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Orland Park, Illinois

Coordinates: 41°36′26″N 87°51′42″W / 41.60722°N 87.86167°W / 41.60722; -87.86167
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Orland Park, Illinois
The Orland Square Mall in January 2020
The Orland Square Mall in January 2020
Flag of Orland Park, Illinois
Official seal of Orland Park, Illinois
Official logo of Orland Park, Illinois
“World’s Golf Center”
“Where you want to be”
Location of Orland Park in Cook and Will Counties, Illinois.
Location of Orland Park in Cook and Will Counties, Illinois.
Orland Park is located in Greater Chicago
Orland Park
Orland Park
Orland Park is located in Illinois
Orland Park
Orland Park
Orland Park is located in the United States
Orland Park
Orland Park
Coordinates: 41°36′26″N 87°51′42″W / 41.60722°N 87.86167°W / 41.60722; -87.86167
Country United States
CountiesCook, Will
TownshipsCook: Orland, Palos, Bremen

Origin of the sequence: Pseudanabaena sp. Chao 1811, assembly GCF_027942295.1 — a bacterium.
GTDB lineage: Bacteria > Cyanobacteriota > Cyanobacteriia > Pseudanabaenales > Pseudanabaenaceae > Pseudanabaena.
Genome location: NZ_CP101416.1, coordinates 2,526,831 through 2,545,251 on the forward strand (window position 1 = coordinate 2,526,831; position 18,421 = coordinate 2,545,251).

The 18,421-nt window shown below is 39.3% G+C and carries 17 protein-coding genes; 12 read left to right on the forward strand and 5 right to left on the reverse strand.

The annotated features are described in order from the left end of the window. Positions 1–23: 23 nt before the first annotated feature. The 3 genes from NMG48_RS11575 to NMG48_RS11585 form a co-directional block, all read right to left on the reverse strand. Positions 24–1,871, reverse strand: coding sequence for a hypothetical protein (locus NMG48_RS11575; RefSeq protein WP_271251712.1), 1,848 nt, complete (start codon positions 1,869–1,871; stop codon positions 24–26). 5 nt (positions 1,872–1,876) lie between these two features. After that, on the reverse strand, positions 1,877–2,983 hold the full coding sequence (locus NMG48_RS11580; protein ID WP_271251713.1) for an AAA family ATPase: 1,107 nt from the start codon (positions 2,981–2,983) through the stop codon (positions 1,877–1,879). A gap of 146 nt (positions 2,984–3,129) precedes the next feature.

Will: Frankfort
IncorporatedMay 31, 1892
 • TypeCouncil–manager
 • MayorKeith Pekau (R)[1]
 • Total22.31 sq mi (57.79 km2)
 • Land22.03 sq mi (57.05 km2)
 • Water0.28 sq mi (0.74 km2)  1.31%
Elevation686 ft (209 m)
 • Total58,703
 • Density2,664.93/sq mi (1,028.92/km2)
Standard of living (2009-11)
 • Per capita income$35,320
 • Median home value$292,200
ZIP code(s)
60462, 60467
Area code(s)708
FIPS code17-56640

Orland Park is a village in Cook County, Illinois, United States, with a small portion in Will County. It is a suburb of Chicago. Per the 2020 census, Orland Park had a population of 58,703. Located 25 miles (40 km) southwest of Chicago, Orland Park is close to several interstate highways, with the I-80 east-west coast connector as its southern border. The Metra commuter rail system links it to the Chicago Loop and from there to O'Hare and Midway airports.


Orland Park was first settled as "Orland" in 1834, with Henry Taylor being the area's first settler. Other original settlers include Ichabod and William Myrick, Jacob and Bernard Hostert, Thomas Cooper and John Humphrey. The Hostert brothers built log cabins for their families, which became some of the first homes built in Orland Park. In 1879 the railroad was extended to Orland Park, leading way for the towns first train station, "Sedgwick Station." This development took the town from an agrarian society to a commercial hub that provides shipping services to local farms.[4] The village was incorporated on May 31, 1892.[5]